To maximize the value from these assets under a VPP framework — where price signals facilitate the provision of grid service trading — a concurrent push for solutions occurred. This corresponding market need therefore revolved around ensuring the overall integrity of the distribution system. As DER assets increasingly e provide value upstream to wholesale markets, digital controls and active power optimization are also needed to ensure overall grid reliability is not compromised by the sheer volume of transactions bridging what had been previously siloed retail and wholesale market transactions. If a platform can perform both VPP and DERMS use cases, the utility and or grid operator can address the myriad of grid balancing challenges linked to rapid DER uptake on their systems. A simplistic way to compare VPPs and DERMS approaches to grid optimization is depicted on the right.
The DERMS Use Case
Concerns about how the rapid explosion of diverse DERs would impact grid integrity led to the need for DERMS, a buzzword often used as an umbrella for any platform focused on DER control and optimization, including both VPPs and microgrids. This overarching umbrella concept can also be described as an “enterprise DERMS,” rightfully implying it sits at the top of the pyramid of DER control strategies.
The components of a DERMS are not completely new. One could view the evolution of the DERMS as a natural outgrowth of a distribution management system (DMS). These systems must be integrated with and encompass traditional power flow and geographic information systems for accurate and acute system control. Despite the complexity of the DER integration puzzle, the goal is to bolster the grid’s reliability, not jeopardize grid performance. DMSs, as well as DR management systems (DRMSs), are moving toward the broader DERMS framework.
Utilities and other grid operators and energy providers use DERMS to manage multiple DER types in a single system. Rather than relying on proprietary communication protocols for each vendor and device, DERMS rely upon common protocol standards to centrally administer all DERs on the grid. This construct saves the operator from having to manipulate multiple systems from multiple vendors for multiple device types, which would make DER’s management almost untenable from a staffing and operational position.
A “microgrid” is just a small-scale version of the electricity grid that most electricity consumers still rely on for power service today. Like today’s power grid, microgrids include a static set of generation facilities, distribution lines, and voltage regulators within a confined boundary. They can be networked with one another (and the central grid) to boost capacity, efficiency, and reliability – networking that could also transform these multiple microgrids into a VPP. Or can function as autonomous islands of power whether connected to a utility network or not.
Nevertheless, microgrids differ from the larger grid in a few important ways. Their much smaller scale translates into far fewer line losses, since electricity is generated closer to loads. This, in turn, lessens demand on the utility transmission infrastructure, thereby increasing capacity to serve other loads. Furthermore, new controls, more efficient heat capture, micro-storage, and a variety of IT innovations decentralize and differentiate energy service provision within many microgrids in ways tailored to fit the unique customer needs and take advantage of locally available resources. In other words, instead of using a utility smart grid program to raise the level of homogenous power quality for all captive customers, microgrids offer the flexibility to provide heterogeneous power products and services to meet specific end-user needs and requirements.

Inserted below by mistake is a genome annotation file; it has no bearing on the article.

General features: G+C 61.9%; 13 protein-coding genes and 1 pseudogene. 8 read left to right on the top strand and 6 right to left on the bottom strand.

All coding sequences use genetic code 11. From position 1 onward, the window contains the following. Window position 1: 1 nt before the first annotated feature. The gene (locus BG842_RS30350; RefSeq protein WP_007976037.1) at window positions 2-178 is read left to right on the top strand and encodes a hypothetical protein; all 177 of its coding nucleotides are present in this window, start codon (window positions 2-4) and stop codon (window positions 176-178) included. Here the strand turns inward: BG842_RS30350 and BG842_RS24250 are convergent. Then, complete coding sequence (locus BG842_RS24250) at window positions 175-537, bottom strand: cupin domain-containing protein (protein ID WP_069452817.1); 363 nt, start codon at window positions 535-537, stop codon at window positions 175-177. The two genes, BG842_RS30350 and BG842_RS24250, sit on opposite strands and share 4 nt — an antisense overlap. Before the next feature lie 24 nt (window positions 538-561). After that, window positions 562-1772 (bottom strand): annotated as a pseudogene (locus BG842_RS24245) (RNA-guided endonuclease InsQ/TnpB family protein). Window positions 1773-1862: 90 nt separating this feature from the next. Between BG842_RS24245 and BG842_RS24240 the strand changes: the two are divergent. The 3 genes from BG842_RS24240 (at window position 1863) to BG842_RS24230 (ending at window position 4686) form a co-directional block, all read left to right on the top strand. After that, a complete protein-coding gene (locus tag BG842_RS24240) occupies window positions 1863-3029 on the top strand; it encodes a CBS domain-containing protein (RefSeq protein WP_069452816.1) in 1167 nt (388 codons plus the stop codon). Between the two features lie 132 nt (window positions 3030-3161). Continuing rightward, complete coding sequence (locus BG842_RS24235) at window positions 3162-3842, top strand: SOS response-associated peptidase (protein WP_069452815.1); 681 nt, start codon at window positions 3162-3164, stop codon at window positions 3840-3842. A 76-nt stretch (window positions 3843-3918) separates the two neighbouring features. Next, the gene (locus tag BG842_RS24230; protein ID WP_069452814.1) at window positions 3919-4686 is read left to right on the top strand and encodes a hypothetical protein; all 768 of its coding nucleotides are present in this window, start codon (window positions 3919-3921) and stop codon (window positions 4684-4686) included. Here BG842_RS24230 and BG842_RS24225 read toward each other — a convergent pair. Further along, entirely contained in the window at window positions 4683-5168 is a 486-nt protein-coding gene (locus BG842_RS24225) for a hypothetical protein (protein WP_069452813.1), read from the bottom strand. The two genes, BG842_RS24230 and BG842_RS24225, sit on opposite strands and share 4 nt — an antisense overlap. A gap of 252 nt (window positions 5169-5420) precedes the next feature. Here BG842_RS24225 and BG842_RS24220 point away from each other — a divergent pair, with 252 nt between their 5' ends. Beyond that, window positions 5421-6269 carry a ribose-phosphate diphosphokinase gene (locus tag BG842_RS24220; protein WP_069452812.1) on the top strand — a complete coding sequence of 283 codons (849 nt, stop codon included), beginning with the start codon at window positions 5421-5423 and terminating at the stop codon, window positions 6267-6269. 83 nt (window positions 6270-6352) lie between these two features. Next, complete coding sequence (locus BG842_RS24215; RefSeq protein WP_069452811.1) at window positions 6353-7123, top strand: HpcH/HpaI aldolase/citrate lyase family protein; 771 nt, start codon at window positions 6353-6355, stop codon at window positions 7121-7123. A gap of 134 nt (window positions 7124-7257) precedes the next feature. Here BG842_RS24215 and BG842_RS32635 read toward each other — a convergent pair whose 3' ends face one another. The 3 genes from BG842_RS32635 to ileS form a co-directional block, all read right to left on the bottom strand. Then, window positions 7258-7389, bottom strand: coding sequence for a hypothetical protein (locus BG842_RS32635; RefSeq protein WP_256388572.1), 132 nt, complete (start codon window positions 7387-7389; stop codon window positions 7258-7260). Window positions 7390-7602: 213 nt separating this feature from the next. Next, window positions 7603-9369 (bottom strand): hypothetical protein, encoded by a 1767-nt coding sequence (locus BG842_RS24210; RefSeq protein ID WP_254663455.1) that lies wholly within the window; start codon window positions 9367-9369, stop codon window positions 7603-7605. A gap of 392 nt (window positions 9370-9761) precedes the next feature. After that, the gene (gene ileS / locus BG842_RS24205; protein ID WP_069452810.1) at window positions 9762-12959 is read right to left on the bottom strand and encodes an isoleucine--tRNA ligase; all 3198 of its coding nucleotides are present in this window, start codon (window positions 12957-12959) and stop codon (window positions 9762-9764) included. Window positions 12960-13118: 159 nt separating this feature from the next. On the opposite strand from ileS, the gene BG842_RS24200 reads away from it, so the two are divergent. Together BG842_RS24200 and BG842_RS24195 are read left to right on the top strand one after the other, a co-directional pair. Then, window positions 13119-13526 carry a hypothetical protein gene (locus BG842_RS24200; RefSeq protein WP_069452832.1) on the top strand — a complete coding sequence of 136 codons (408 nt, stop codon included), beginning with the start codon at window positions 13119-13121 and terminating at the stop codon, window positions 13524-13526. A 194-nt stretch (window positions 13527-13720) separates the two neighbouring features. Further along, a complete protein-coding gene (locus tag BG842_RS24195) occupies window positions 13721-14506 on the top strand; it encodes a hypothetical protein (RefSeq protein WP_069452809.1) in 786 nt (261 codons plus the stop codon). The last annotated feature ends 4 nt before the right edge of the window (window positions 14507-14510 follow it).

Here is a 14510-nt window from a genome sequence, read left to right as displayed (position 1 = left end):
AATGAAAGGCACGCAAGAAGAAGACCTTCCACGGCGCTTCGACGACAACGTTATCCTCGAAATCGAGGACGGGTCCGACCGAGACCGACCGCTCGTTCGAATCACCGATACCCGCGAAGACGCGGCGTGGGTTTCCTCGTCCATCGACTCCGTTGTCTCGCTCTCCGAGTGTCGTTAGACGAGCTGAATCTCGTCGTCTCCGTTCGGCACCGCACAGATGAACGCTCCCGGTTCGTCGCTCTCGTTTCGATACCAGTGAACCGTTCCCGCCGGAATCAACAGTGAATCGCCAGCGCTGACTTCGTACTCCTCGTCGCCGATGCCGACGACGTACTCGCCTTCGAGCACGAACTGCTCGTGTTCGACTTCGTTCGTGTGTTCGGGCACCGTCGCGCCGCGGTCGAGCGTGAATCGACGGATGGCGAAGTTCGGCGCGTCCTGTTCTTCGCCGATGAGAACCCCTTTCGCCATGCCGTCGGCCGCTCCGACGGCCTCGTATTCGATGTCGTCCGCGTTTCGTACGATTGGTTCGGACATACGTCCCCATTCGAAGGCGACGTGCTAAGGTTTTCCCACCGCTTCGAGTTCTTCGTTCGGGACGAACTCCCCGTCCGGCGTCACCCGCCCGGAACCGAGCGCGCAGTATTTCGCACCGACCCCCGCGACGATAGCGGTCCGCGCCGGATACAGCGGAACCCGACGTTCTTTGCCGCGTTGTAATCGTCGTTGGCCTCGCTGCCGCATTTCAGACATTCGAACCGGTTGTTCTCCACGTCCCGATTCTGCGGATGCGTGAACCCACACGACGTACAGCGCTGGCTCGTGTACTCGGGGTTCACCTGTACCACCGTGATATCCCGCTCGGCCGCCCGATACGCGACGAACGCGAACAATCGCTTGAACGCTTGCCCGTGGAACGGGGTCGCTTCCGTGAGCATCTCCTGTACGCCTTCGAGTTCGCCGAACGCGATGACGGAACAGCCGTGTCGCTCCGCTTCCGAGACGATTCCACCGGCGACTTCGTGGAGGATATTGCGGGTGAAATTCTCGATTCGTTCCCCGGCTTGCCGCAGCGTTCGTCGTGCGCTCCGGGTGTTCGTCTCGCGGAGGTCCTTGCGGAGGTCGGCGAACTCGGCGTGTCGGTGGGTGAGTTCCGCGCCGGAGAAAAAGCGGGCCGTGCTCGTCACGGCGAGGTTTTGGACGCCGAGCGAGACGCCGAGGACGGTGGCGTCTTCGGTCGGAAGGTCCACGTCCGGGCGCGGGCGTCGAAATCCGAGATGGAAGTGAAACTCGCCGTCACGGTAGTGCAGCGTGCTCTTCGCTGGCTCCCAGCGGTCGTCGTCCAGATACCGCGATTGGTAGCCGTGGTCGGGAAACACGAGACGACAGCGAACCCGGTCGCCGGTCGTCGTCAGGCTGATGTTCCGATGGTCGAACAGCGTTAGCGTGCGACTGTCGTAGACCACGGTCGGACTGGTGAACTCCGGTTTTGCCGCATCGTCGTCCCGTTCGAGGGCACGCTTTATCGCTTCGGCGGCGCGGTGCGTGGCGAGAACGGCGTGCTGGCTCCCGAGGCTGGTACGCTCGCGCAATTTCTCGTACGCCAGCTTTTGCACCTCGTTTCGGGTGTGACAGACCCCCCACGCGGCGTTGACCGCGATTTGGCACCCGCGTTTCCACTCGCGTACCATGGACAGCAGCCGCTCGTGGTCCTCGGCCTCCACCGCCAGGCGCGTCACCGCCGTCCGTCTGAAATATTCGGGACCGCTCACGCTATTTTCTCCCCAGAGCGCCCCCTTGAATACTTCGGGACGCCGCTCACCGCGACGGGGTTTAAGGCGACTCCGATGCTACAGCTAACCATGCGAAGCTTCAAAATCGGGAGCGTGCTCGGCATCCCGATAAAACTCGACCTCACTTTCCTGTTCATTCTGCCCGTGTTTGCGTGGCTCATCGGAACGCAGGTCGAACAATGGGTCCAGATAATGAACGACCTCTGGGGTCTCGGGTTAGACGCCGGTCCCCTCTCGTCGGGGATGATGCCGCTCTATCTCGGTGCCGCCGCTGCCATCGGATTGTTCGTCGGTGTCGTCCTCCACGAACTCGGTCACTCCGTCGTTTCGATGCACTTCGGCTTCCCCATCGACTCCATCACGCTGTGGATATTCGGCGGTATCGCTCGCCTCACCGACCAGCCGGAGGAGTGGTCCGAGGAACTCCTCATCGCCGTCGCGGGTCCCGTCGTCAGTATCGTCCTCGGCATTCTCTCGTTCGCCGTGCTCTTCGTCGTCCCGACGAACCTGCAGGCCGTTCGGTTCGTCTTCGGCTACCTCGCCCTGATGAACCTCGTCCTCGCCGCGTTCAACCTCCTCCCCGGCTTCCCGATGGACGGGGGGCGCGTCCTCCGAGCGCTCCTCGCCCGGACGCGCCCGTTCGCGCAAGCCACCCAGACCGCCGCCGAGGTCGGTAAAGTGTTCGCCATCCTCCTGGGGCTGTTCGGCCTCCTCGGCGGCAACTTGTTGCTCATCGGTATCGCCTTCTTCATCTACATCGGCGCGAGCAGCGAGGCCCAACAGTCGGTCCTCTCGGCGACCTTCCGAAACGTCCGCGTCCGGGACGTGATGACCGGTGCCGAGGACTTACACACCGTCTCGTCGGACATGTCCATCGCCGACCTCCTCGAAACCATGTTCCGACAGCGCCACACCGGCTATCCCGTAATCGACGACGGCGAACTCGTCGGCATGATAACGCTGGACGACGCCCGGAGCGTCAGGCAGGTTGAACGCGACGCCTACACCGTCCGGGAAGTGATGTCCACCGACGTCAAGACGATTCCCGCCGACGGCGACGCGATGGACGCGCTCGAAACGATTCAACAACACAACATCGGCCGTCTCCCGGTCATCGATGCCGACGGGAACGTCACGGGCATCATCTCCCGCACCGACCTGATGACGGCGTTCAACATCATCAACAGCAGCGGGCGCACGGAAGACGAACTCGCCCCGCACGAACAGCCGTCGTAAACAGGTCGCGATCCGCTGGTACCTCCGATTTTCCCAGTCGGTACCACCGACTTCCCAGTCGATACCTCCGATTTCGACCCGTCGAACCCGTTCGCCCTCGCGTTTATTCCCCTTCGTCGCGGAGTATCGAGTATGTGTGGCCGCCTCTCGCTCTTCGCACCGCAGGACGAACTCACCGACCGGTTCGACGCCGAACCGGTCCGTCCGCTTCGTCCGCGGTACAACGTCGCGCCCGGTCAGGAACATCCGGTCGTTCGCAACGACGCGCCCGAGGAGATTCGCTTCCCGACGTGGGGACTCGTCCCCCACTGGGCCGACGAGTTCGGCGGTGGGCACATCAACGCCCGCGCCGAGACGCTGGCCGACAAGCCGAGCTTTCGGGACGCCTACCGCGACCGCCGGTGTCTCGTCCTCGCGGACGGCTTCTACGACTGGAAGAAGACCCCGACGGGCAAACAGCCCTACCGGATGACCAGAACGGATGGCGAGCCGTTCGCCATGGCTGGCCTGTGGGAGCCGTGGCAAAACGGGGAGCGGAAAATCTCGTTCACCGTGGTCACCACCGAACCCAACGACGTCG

This customized approach, nevertheless, can be expensive. To address this potential market barrier to microgrid deployments is the energy-as-a-service business model which Schneider Electric has pioneered. This approach, which converts a large upfront capital expense burden to an ongoing operations and maintenance incremental expense, is now being adopted by other leading innovators throughout the microgrid solution ecosystem. The success of no-money-down rooftop solar PV leasing programs to drive market adoption is compelling. Applying this model to microgrids does carry risk, however. A microgrid, which typically includes multiple DER types, is much more complex than a rooftop solar PV system. Multiple DER manufactured by multiple companies require a robust controls system that can deliver on performance guarantees on costs, performance and metrics such as emission reductions. The business model rides on the performance of the controls to manage complex interactions between assets each manufactured by different companies. Embracing increasing levels of interoperability is paramount.
Yet the future of microgrid EaaS business models will also increasingly bank on new revenue streams that can be captured by VPPs. Once a microgrid – or cluster of microgrids – sells capacity, energy or grid services back to the utility grid or a wholesale market, it, in essence, becomes a VPP. One could also argue that a microgrid operated by a utility that incorporates prosumer DER behind-the-meter assets also becomes a DERMS.
As Federal Energy Regulatory Commission (FERC) Order 2222 opens up new opportunities for microgrids and other DER aggregations to participate in wholesale markets, the synergy possible with end-to-end microgrid/VPP/DERMS solutions is self-evident.
The key to market success will be scalability of these platforms to encompass greater numbers of assets of various vintages, manufacturers and sizes. This need for scalability spans the entire spectrum of digital controls. This aspect of DER management is a key differentiator. It is also a feature deeply embedded into AutoGrid’s Flex platform. Combining the innovation with these digital controls, creative business models such as EaaS for resilient microgrids and the ability to span the entire spectrum of DER solutions speaks to synergies that energy markets around the world will need in the decades to come.